We often hear the word “risk” thrown around in many different contexts; from trying to cross State Street, to catching the latest computer virus (or real virus), to real estate and financial markets. In this week’s column, and especially given the recent volatility in the financial markets, I will discuss risk, explain why risk is relative, and why local investors need to understand that risk is a moving target before they make investment decisions.
First, let’s define risk. While at first it may seem strange that I would state that we need a definition, the reality is that risk can be defined a number of different ways. Most financial market calculations of risk that so many financial advisors so freely quote (usually with no idea what the numbers really mean) are a measure of volatility for the specific market on which the risk measure is calculated. For example, a specific stock may have a Beta of 2. What is Beta, you may ask? Beta is a measure of a security, or portfolio, against an Index. It is the “against an Index” part that makes this risk measure relative—it is relative to the index.
This brings up a great point (and my entire point of writing this), which is that risk must be compared against something for it to have any meaning. If the stock in our example has a Beta of 2 as compared with the S&P 500 Index, we can now understand what this risk measure means (relative to the S&P 500). A Beta of 2 means that this stock is twice as volatile as the S&P 500 Index, which is always assumed to have a Beta of 1. Now we can put our example stock into perspective, so that we can better understand what its risk really is in relation to the index and also in relation to what we are comfortable with.
So, this explanation seems simple enough—we have a stock with a Beta of 2, which means it is twice as volatile as the overall stock market (S&P 500). Unfortunately, nothing is ever that simple, especially when we are talking about investing. Here is what you need to know: First, risk measures are calculated using data points. Typically we use returns over a period of time and mathematically compare those returns to the returns of the index to get the risk measure (Beta in our example). The tricky part is that stocks trade all the time, so returns are constantly changing; which means that risk parameters are constantly changing. So, if we added a certain stock to our portfolio a year ago, based on its risk at that time, things could have changed dramatically since then, and therefore the risk in our portfolio could have changed dramatically too.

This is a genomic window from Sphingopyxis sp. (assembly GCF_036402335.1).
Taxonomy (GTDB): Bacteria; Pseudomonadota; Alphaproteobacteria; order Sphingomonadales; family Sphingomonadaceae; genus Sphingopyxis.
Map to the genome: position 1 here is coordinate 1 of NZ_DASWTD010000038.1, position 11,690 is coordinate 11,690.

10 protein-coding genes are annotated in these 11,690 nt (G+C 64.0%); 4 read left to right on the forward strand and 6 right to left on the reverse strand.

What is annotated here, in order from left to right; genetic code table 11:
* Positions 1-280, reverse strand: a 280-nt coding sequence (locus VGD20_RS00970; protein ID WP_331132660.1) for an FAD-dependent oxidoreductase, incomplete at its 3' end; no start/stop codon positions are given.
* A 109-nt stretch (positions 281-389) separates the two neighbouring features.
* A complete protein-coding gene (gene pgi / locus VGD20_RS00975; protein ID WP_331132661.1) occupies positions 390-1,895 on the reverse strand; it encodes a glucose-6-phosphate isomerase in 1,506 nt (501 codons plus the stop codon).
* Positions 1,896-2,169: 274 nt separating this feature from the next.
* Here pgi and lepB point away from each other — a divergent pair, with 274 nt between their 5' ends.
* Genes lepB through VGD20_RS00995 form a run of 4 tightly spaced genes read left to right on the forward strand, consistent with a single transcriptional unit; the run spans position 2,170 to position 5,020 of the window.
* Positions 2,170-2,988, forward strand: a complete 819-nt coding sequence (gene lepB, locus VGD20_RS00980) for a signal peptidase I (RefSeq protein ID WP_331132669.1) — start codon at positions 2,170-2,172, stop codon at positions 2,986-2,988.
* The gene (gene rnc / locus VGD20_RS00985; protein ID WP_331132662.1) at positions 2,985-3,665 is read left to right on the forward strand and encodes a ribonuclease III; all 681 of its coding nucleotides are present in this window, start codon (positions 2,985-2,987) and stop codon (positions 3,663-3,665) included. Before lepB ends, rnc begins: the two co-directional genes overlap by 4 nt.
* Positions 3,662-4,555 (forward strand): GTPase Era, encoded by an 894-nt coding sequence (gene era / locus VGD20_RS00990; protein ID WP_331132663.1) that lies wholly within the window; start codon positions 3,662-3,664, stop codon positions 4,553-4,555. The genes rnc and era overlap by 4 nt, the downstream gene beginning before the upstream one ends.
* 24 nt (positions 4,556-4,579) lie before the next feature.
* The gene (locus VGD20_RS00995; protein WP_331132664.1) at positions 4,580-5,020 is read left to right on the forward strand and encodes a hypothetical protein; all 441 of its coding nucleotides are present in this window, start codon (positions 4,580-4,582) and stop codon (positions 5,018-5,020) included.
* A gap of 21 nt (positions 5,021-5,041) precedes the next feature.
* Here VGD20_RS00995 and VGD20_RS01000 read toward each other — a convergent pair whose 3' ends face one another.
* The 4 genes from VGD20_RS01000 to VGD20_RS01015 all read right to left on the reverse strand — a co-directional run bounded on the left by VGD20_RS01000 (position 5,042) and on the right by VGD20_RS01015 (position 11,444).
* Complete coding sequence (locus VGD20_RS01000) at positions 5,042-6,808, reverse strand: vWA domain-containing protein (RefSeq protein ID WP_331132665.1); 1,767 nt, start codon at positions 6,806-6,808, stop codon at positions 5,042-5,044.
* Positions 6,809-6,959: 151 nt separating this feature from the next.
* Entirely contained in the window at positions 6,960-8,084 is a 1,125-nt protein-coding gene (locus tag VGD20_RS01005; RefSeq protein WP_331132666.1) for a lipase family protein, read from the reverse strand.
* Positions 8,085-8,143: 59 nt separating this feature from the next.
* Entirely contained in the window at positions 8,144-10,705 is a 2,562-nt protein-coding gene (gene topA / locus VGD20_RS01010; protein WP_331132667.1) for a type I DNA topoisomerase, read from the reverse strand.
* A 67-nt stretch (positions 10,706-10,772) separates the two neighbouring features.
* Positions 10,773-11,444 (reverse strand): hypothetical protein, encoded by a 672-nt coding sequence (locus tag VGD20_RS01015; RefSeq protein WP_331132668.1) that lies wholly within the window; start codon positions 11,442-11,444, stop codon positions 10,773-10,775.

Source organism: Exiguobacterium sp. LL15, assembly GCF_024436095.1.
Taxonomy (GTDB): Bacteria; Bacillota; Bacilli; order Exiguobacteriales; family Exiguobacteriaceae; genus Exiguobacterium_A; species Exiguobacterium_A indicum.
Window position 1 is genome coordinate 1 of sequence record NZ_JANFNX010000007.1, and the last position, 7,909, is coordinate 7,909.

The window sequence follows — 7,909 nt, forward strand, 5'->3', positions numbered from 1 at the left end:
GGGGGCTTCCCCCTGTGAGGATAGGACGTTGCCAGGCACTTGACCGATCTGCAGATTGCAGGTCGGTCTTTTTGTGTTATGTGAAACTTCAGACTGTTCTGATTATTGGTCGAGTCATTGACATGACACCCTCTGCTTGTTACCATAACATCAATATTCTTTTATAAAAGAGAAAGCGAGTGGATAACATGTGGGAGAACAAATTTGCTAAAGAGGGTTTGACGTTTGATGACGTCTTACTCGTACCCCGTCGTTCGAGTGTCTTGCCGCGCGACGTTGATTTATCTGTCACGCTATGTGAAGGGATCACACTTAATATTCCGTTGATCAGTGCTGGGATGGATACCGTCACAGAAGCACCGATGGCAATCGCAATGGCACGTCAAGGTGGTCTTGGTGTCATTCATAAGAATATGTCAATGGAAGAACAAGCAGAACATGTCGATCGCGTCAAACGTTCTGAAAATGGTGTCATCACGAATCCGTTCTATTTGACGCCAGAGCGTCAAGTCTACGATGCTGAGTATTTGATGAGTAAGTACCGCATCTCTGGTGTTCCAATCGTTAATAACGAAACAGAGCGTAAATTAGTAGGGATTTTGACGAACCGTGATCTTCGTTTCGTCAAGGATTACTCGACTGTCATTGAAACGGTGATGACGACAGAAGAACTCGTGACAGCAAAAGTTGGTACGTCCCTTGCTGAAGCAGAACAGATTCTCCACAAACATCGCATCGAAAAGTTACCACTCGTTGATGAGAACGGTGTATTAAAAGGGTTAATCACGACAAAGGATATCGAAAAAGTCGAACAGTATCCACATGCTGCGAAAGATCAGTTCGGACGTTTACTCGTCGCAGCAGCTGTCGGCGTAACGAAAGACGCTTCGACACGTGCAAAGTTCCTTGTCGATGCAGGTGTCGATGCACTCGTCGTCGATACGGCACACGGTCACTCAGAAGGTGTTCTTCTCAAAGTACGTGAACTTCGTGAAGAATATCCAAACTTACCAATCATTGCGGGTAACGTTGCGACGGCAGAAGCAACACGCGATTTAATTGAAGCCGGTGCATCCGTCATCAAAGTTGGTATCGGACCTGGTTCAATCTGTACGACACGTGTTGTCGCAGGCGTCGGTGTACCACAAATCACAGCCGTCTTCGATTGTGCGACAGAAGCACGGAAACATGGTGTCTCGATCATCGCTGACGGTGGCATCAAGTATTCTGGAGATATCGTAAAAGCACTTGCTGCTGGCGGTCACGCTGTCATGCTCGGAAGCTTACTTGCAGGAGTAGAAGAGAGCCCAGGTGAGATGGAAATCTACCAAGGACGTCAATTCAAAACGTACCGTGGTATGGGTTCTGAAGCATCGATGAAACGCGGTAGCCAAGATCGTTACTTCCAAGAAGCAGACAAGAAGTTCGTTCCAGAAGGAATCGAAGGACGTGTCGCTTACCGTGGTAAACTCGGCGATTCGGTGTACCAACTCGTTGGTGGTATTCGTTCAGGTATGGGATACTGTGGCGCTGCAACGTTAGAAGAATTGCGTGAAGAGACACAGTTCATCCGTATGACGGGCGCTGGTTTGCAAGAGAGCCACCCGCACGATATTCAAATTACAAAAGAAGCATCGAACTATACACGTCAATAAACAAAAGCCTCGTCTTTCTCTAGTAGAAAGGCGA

Also, keep in mind that the risk of the overall market is not static either. In last week’s column, I wrote about how volatility has spiked recently in the wake of the European problems, and that premiums on options have jumped as a result. That increase in volatility impacts everything that trades, including, of course, all stocks and the overall stock market (as well as the commodities and fixed income markets). So, if our same example stock still has a Beta of 2 today, its relationship with the S&P 500 may still be the same, but its real (absolute) risk is likely dramatically higher today, even though compared to the S&P 500 it appears no riskier.